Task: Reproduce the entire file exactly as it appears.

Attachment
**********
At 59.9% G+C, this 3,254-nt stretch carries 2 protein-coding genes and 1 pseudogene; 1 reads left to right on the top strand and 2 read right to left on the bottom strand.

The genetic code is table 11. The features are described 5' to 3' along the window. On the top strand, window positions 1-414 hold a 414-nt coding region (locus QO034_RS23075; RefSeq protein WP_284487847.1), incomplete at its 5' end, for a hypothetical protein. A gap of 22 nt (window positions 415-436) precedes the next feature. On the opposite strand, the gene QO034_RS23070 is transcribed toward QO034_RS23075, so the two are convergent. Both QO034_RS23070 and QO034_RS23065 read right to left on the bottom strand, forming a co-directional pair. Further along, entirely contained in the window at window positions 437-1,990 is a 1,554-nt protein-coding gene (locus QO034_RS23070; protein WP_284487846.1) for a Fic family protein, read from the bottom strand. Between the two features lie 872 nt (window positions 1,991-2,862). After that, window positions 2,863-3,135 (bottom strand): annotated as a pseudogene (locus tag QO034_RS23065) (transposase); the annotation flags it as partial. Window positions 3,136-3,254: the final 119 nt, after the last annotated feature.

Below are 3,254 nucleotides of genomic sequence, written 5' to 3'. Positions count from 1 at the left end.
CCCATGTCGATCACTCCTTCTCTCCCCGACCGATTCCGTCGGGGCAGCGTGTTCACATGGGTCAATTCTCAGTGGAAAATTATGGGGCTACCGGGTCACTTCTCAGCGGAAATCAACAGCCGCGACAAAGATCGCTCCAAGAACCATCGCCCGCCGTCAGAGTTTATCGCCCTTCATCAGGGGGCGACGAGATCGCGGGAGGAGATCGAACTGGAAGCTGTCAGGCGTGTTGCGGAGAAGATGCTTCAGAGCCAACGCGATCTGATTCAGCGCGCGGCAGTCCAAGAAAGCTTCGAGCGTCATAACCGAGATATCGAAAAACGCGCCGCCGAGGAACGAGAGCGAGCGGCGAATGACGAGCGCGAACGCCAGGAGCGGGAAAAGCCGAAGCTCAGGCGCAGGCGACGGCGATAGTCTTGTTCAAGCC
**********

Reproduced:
At 59.9% G+C, this 3,254-nt stretch carries 2 protein-coding genes and 1 pseudogene; 1 reads left to right on the top strand and 2 read right to left on the bottom strand.

The genetic code is table 11. The features are described 5' to 3' along the window. On the top strand, window positions 1-414 hold a 414-nt coding region (locus QO034_RS23075; RefSeq protein WP_284487847.1), incomplete at its 5' end, for a hypothetical protein. A gap of 22 nt (window positions 415-436) precedes the next feature. On the opposite strand, the gene QO034_RS23070 is transcribed toward QO034_RS23075, so the two are convergent. Both QO034_RS23070 and QO034_RS23065 read right to left on the bottom strand, forming a co-directional pair. Further along, entirely contained in the window at window positions 437-1,990 is a 1,554-nt protein-coding gene (locus QO034_RS23070; protein WP_284487846.1) for a Fic family protein, read from the bottom strand. Between the two features lie 872 nt (window positions 1,991-2,862). After that, window positions 2,863-3,135 (bottom strand): annotated as a pseudogene (locus tag QO034_RS23065) (transposase); the annotation flags it as partial. Window positions 3,136-3,254: the final 119 nt, after the last annotated feature.

Below are 3,254 nucleotides of genomic sequence, written 5' to 3'. Positions count from 1 at the left end.
CCCATGTCGATCACTCCTTCTCTCCCCGACCGATTCCGTCGGGGCAGCGTGTTCACATGGGTCAATTCTCAGTGGAAAATTATGGGGCTACCGGGTCACTTCTCAGCGGAAATCAACAGCCGCGACAAAGATCGCTCCAAGAACCATCGCCCGCCGTCAGAGTTTATCGCCCTTCATCAGGGGGCGACGAGATCGCGGGAGGAGATCGAACTGGAAGCTGTCAGGCGTGTTGCGGAGAAGATGCTTCAGAGCCAACGCGATCTGATTCAGCGCGCGGCAGTCCAAGAAAGCTTCGAGCGTCATAACCGAGATATCGAAAAACGCGCCGCCGAGGAACGAGAGCGAGCGGCGAATGACGAGCGCGAACGCCAGGAGCGGGAAAAGCCGAAGCTCAGGCGCAGGCGACGGCGATAGTCTTGTTCAAGCC